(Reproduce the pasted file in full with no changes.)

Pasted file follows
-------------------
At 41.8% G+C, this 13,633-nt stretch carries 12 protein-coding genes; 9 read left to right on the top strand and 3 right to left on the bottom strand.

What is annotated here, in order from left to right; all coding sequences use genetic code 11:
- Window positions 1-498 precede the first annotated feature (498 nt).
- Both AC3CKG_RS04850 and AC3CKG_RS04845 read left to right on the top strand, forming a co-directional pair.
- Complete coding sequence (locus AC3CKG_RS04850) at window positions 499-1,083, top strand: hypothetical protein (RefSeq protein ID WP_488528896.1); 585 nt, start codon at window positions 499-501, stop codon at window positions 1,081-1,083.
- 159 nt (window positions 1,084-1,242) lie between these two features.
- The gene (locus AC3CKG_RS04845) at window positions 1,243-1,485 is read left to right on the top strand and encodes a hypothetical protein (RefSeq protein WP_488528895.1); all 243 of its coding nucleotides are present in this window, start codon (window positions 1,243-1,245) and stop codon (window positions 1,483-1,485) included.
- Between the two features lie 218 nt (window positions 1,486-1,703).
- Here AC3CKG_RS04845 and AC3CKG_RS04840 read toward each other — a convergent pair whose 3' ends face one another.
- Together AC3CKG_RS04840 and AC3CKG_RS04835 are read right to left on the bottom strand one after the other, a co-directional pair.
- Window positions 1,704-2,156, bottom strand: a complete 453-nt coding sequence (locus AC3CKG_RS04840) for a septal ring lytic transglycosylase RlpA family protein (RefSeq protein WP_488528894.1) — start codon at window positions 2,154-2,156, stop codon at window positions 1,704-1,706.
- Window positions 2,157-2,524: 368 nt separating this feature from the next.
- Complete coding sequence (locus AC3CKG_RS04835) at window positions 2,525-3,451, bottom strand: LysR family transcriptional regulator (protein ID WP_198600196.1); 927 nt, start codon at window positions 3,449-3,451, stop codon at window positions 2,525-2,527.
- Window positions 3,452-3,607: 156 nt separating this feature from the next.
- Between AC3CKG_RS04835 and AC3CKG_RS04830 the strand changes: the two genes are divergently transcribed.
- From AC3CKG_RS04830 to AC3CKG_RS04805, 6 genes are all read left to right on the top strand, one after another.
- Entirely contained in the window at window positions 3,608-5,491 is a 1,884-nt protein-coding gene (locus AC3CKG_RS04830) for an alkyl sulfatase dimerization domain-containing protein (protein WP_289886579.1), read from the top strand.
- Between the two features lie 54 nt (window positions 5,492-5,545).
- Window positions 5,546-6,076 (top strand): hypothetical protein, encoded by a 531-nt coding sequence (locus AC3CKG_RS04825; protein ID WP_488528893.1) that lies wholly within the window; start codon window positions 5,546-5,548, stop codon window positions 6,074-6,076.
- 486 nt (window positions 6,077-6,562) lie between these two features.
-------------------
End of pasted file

At 41.8% G+C, this 13,633-nt stretch carries 12 protein-coding genes; 9 read left to right on the top strand and 3 right to left on the bottom strand.

What is annotated here, in order from left to right; all coding sequences use genetic code 11:
- Window positions 1-498 precede the first annotated feature (498 nt).
- Both AC3CKG_RS04850 and AC3CKG_RS04845 read left to right on the top strand, forming a co-directional pair.
- Complete coding sequence (locus AC3CKG_RS04850) at window positions 499-1,083, top strand: hypothetical protein (RefSeq protein ID WP_488528896.1); 585 nt, start codon at window positions 499-501, stop codon at window positions 1,081-1,083.
- 159 nt (window positions 1,084-1,242) lie between these two features.
- The gene (locus AC3CKG_RS04845) at window positions 1,243-1,485 is read left to right on the top strand and encodes a hypothetical protein (RefSeq protein WP_488528895.1); all 243 of its coding nucleotides are present in this window, start codon (window positions 1,243-1,245) and stop codon (window positions 1,483-1,485) included.
- Between the two features lie 218 nt (window positions 1,486-1,703).
- Here AC3CKG_RS04845 and AC3CKG_RS04840 read toward each other — a convergent pair whose 3' ends face one another.
- Together AC3CKG_RS04840 and AC3CKG_RS04835 are read right to left on the bottom strand one after the other, a co-directional pair.
- Window positions 1,704-2,156, bottom strand: a complete 453-nt coding sequence (locus AC3CKG_RS04840) for a septal ring lytic transglycosylase RlpA family protein (RefSeq protein WP_488528894.1) — start codon at window positions 2,154-2,156, stop codon at window positions 1,704-1,706.
- Window positions 2,157-2,524: 368 nt separating this feature from the next.
- Complete coding sequence (locus AC3CKG_RS04835) at window positions 2,525-3,451, bottom strand: LysR family transcriptional regulator (protein ID WP_198600196.1); 927 nt, start codon at window positions 3,449-3,451, stop codon at window positions 2,525-2,527.
- Window positions 3,452-3,607: 156 nt separating this feature from the next.
- Between AC3CKG_RS04835 and AC3CKG_RS04830 the strand changes: the two genes are divergently transcribed.
- From AC3CKG_RS04830 to AC3CKG_RS04805, 6 genes are all read left to right on the top strand, one after another.
- Entirely contained in the window at window positions 3,608-5,491 is a 1,884-nt protein-coding gene (locus AC3CKG_RS04830) for an alkyl sulfatase dimerization domain-containing protein (protein WP_289886579.1), read from the top strand.
- Between the two features lie 54 nt (window positions 5,492-5,545).
- Window positions 5,546-6,076 (top strand): hypothetical protein, encoded by a 531-nt coding sequence (locus AC3CKG_RS04825; protein ID WP_488528893.1) that lies wholly within the window; start codon window positions 5,546-5,548, stop codon window positions 6,074-6,076.
- 486 nt (window positions 6,077-6,562) lie between these two features.